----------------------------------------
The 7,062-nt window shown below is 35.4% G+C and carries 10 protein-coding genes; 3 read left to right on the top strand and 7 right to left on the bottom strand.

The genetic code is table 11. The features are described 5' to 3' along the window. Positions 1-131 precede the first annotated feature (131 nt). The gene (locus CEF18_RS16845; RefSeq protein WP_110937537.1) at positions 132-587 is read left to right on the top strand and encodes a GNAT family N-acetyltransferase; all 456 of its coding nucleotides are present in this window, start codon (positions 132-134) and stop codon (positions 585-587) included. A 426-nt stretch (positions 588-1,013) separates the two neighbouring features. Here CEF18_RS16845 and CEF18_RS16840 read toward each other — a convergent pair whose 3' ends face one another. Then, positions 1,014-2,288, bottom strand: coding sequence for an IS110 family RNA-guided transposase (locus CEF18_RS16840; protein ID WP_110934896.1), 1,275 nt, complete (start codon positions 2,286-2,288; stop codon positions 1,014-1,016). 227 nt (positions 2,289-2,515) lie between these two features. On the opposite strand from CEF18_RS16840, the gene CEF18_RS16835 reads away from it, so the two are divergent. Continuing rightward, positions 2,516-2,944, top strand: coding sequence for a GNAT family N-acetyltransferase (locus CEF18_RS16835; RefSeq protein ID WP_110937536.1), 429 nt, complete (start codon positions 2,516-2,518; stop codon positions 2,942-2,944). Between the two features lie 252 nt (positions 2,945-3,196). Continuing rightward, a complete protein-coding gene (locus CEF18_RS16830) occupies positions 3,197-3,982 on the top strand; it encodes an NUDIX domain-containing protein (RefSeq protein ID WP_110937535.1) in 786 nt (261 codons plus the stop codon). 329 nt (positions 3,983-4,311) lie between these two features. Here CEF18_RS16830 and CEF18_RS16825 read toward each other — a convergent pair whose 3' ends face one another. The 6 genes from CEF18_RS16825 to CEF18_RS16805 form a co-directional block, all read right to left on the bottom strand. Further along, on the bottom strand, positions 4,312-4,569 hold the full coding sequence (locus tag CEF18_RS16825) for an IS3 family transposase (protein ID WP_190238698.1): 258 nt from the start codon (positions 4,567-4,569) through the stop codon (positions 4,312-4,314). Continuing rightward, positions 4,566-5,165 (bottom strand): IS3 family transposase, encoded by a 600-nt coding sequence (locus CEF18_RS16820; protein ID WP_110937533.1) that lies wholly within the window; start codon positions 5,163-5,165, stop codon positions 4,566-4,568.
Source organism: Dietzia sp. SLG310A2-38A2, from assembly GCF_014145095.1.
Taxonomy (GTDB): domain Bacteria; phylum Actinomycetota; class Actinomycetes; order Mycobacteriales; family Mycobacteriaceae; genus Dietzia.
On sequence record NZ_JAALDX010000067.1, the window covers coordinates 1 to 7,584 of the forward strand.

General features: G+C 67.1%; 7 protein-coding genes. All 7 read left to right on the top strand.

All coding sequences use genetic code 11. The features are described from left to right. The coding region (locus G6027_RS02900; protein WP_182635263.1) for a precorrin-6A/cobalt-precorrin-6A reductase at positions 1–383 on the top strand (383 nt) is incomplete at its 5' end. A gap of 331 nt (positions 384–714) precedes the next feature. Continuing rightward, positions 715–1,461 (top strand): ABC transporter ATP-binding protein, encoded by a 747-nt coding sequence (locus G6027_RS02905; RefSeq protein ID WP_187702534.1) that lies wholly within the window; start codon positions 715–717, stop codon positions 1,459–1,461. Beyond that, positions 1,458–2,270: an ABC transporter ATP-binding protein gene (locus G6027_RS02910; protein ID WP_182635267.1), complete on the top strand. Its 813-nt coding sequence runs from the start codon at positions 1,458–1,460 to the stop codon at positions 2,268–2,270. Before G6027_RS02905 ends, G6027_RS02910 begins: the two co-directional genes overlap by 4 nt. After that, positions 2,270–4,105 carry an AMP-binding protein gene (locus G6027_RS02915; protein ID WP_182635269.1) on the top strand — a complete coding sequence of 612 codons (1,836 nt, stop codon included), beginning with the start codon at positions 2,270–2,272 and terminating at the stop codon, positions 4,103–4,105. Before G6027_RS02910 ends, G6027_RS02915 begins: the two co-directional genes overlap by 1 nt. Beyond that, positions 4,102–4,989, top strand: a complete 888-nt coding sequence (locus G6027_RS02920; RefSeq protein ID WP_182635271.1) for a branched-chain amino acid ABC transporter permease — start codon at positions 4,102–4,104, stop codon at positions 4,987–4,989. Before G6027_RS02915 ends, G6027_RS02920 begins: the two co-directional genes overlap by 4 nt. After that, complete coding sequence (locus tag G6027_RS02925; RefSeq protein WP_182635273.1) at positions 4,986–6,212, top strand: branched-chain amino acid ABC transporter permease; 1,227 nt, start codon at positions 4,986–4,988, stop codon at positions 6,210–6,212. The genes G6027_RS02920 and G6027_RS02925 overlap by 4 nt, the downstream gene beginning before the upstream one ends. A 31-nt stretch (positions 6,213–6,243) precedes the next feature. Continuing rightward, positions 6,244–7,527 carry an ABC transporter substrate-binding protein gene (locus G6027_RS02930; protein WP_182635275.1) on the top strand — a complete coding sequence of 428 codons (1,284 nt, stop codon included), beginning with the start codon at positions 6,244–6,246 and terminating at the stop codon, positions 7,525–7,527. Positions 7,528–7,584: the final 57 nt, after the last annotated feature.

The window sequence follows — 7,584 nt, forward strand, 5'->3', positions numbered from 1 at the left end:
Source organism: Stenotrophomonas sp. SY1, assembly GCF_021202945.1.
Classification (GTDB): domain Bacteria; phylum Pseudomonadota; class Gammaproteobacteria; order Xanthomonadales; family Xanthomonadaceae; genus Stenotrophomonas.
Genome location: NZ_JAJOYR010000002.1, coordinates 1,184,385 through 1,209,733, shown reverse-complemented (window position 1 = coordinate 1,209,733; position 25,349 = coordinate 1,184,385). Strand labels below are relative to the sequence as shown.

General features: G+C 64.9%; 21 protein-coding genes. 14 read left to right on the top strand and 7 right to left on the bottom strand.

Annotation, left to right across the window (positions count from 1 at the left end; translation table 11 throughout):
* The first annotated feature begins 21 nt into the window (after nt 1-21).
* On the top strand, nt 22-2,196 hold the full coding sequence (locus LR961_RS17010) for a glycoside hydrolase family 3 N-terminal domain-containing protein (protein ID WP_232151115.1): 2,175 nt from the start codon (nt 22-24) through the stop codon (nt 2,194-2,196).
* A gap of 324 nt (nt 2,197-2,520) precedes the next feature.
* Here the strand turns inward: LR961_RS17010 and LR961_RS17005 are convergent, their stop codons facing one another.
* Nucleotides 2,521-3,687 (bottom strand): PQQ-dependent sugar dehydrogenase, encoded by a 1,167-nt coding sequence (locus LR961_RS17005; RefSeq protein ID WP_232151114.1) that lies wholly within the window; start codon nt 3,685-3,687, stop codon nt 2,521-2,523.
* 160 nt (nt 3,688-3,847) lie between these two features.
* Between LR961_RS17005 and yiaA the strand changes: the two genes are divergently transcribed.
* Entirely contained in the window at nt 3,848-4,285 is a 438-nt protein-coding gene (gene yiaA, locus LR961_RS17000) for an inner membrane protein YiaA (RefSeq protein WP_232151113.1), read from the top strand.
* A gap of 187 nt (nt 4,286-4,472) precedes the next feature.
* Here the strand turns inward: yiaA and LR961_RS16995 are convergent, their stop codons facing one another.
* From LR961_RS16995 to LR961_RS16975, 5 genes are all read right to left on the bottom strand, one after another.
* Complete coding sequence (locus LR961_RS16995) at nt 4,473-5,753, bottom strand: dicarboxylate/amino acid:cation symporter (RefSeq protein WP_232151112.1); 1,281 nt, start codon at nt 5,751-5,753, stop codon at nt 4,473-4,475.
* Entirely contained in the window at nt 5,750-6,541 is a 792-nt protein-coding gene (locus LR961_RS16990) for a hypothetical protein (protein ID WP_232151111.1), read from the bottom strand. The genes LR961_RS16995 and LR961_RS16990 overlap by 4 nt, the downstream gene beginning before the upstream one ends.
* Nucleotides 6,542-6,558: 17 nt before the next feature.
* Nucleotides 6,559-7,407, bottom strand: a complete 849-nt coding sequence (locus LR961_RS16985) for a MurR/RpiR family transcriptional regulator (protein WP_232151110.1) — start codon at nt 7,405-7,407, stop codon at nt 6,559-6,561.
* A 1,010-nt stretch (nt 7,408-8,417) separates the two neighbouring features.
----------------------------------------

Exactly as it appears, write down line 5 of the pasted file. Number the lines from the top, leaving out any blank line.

On sequence record NZ_JAALDX010000067.1, the window covers coordinates 1 to 7,584 of the forward strand.